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Med J Aust. 2005 Feb 21;182(4):181-5.

Artemisinin-based combination therapies for uncomplicated malaria.

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1
Medicine Unit, School of Medicine and Pharmacology, Fremantle Hospital, University of Western Australia, Fremantle, WA. tdavis@cyllene.uwa.edu.au

Abstract

There has been a relentless increase in resistance of malaria parasites to conventional antimalarial drugs, including chloroquine, sulfadoxine-pyrimethamine and mefloquine. In response to this situation, short-course artemisinin-based combination therapies (ACTs) have been developed. The World Health Organization has endorsed ACT as first-line treatment where the potentially life-threatening parasite Plasmodium falciparum is the predominant infecting species. ACTs combine the rapid schizontocidal activity of an artemisinin derivative (artesunate, artemether or dihydroartemisinin) with a longer-half-life partner drug. Although the use of chloroquine and sulfadoxine-pyrimethamine as partners in ACT improves their efficacy, this may only have value as a short-term measure in patients with a degree of immunity to malaria. Alternative currently available partner drugs include mefloquine, lumefantrine and piperaquine. Artesunate-mefloquine is highly effective but is expensive and side effects (mainly neurotoxicity) can be problematic. Artemether-lumefantrine, the only ACT available in Australia, appears less effective than artesunate-mefloquine and needs to be administered with food to ensure adequate bioavailability. Dihydroartemisinin-piperaquine is highly effective, well tolerated and relatively inexpensive. The goal of potent, safe, easy-to-administer and inexpensive ACTs may see trioxolanes in place of artemisinin derivatives, as well as novel partner drugs such as pyronaridine or naphthoquine, in the future.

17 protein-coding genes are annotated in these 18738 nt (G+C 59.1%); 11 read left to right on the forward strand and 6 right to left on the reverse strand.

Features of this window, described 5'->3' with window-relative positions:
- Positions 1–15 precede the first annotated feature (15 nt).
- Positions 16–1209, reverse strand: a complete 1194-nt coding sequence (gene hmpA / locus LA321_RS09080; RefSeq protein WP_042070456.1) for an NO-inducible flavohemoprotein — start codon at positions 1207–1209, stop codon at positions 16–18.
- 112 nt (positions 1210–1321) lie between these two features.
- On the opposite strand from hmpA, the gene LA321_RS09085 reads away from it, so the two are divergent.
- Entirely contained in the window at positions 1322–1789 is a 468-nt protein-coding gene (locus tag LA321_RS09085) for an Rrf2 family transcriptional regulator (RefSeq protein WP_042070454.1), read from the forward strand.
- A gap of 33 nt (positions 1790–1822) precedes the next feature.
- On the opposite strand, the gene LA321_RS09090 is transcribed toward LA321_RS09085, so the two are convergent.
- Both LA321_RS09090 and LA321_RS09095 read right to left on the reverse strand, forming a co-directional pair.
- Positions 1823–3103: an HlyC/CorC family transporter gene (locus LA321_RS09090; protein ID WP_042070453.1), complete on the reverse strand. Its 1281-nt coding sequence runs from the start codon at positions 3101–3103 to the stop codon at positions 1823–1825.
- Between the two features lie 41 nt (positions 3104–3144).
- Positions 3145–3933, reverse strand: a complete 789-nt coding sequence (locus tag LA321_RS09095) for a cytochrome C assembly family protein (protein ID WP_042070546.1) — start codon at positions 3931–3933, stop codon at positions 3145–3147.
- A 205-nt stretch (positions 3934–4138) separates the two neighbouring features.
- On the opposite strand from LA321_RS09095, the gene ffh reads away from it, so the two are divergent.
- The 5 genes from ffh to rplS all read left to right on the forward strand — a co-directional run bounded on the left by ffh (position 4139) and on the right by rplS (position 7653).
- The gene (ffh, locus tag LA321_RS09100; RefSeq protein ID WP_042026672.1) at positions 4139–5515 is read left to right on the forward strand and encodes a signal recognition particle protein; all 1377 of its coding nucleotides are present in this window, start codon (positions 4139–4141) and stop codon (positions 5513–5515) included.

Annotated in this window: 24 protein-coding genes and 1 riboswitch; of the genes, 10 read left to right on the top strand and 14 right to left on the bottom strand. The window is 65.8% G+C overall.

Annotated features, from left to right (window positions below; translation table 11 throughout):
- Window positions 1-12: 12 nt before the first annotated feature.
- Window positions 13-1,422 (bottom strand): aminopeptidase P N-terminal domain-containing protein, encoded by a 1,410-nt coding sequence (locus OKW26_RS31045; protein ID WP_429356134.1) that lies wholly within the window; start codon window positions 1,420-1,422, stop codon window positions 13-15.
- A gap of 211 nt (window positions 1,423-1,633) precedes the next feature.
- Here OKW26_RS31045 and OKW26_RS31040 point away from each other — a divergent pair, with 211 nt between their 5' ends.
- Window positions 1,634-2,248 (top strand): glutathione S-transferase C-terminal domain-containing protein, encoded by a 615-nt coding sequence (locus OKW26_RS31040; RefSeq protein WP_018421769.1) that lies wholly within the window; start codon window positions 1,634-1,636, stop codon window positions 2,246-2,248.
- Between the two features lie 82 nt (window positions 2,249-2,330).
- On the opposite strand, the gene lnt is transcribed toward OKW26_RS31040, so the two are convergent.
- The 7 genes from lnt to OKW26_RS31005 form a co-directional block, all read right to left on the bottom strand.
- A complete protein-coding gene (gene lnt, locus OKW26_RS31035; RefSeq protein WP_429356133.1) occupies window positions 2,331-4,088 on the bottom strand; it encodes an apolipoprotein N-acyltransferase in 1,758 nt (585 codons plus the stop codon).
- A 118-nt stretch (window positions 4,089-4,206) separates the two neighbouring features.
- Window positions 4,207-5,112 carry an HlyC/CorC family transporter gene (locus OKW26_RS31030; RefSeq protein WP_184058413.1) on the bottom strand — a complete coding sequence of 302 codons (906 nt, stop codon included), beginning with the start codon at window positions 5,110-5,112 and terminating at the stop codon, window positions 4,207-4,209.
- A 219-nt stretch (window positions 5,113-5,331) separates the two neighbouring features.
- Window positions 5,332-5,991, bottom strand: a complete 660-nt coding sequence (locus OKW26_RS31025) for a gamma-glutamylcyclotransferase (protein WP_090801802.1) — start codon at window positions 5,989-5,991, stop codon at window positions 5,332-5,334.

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PMID:
15720175
[Indexed for MEDLINE]
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